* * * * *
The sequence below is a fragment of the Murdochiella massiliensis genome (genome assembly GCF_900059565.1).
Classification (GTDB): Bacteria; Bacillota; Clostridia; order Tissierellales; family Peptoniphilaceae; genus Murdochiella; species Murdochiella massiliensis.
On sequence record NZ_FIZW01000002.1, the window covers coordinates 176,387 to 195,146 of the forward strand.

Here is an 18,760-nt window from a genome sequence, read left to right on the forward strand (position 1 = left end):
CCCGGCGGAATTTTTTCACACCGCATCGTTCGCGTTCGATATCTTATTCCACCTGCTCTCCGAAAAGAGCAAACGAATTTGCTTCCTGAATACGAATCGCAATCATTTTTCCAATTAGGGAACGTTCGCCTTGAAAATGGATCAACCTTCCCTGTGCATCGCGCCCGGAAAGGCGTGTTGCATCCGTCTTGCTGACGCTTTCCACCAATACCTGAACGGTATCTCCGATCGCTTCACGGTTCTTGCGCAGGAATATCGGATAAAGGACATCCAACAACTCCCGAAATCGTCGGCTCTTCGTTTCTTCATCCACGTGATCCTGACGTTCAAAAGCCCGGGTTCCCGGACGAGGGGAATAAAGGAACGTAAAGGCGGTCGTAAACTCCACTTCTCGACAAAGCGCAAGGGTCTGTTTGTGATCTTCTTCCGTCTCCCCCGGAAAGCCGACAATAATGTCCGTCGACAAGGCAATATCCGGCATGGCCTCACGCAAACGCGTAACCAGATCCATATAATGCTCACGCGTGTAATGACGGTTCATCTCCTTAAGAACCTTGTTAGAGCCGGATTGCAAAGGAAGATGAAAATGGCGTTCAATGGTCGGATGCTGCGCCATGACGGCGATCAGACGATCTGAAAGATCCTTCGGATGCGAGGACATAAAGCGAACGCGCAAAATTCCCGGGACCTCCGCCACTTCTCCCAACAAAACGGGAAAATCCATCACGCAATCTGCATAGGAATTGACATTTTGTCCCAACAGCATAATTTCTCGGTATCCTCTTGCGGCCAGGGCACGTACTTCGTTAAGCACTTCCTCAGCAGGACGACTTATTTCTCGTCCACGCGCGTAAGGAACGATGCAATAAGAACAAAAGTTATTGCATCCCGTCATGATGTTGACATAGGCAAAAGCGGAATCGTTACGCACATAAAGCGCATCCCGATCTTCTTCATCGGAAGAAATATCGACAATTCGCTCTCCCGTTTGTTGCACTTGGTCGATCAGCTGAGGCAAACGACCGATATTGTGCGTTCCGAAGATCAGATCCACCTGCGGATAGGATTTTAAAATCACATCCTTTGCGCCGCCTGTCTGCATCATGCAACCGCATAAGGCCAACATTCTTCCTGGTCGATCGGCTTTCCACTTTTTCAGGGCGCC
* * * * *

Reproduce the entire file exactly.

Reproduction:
The sequence below is a fragment of the Murdochiella massiliensis genome (genome assembly GCF_900059565.1).
Classification (GTDB): Bacteria; Bacillota; Clostridia; order Tissierellales; family Peptoniphilaceae; genus Murdochiella; species Murdochiella massiliensis.
On sequence record NZ_FIZW01000002.1, the window covers coordinates 176,387 to 195,146 of the forward strand.

Here is an 18,760-nt window from a genome sequence, read left to right on the forward strand (position 1 = left end):
CCCGGCGGAATTTTTTCACACCGCATCGTTCGCGTTCGATATCTTATTCCACCTGCTCTCCGAAAAGAGCAAACGAATTTGCTTCCTGAATACGAATCGCAATCATTTTTCCAATTAGGGAACGTTCGCCTTGAAAATGGATCAACCTTCCCTGTGCATCGCGCCCGGAAAGGCGTGTTGCATCCGTCTTGCTGACGCTTTCCACCAATACCTGAACGGTATCTCCGATCGCTTCACGGTTCTTGCGCAGGAATATCGGATAAAGGACATCCAACAACTCCCGAAATCGTCGGCTCTTCGTTTCTTCATCCACGTGATCCTGACGTTCAAAAGCCCGGGTTCCCGGACGAGGGGAATAAAGGAACGTAAAGGCGGTCGTAAACTCCACTTCTCGACAAAGCGCAAGGGTCTGTTTGTGATCTTCTTCCGTCTCCCCCGGAAAGCCGACAATAATGTCCGTCGACAAGGCAATATCCGGCATGGCCTCACGCAAACGCGTAACCAGATCCATATAATGCTCACGCGTGTAATGACGGTTCATCTCCTTAAGAACCTTGTTAGAGCCGGATTGCAAAGGAAGATGAAAATGGCGTTCAATGGTCGGATGCTGCGCCATGACGGCGATCAGACGATCTGAAAGATCCTTCGGATGCGAGGACATAAAGCGAACGCGCAAAATTCCCGGGACCTCCGCCACTTCTCCCAACAAAACGGGAAAATCCATCACGCAATCTGCATAGGAATTGACATTTTGTCCCAACAGCATAATTTCTCGGTATCCTCTTGCGGCCAGGGCACGTACTTCGTTAAGCACTTCCTCAGCAGGACGACTTATTTCTCGTCCACGCGCGTAAGGAACGATGCAATAAGAACAAAAGTTATTGCATCCCGTCATGATGTTGACATAGGCAAAAGCGGAATCGTTACGCACATAAAGCGCATCCCGATCTTCTTCATCGGAAGAAATATCGACAATTCGCTCTCCCGTTTGTTGCACTTGGTCGATCAGCTGAGGCAAACGACCGATATTGTGCGTTCCGAAGATCAGATCCACCTGCGGATAGGATTTTAAAATCACATCCTTTGCGCCGCCTGTCTGCATCATGCAACCGCATAAGGCCAACATTCTTCCTGGTCGATCGGCTTTCCACTTTTTCAGGGCGCC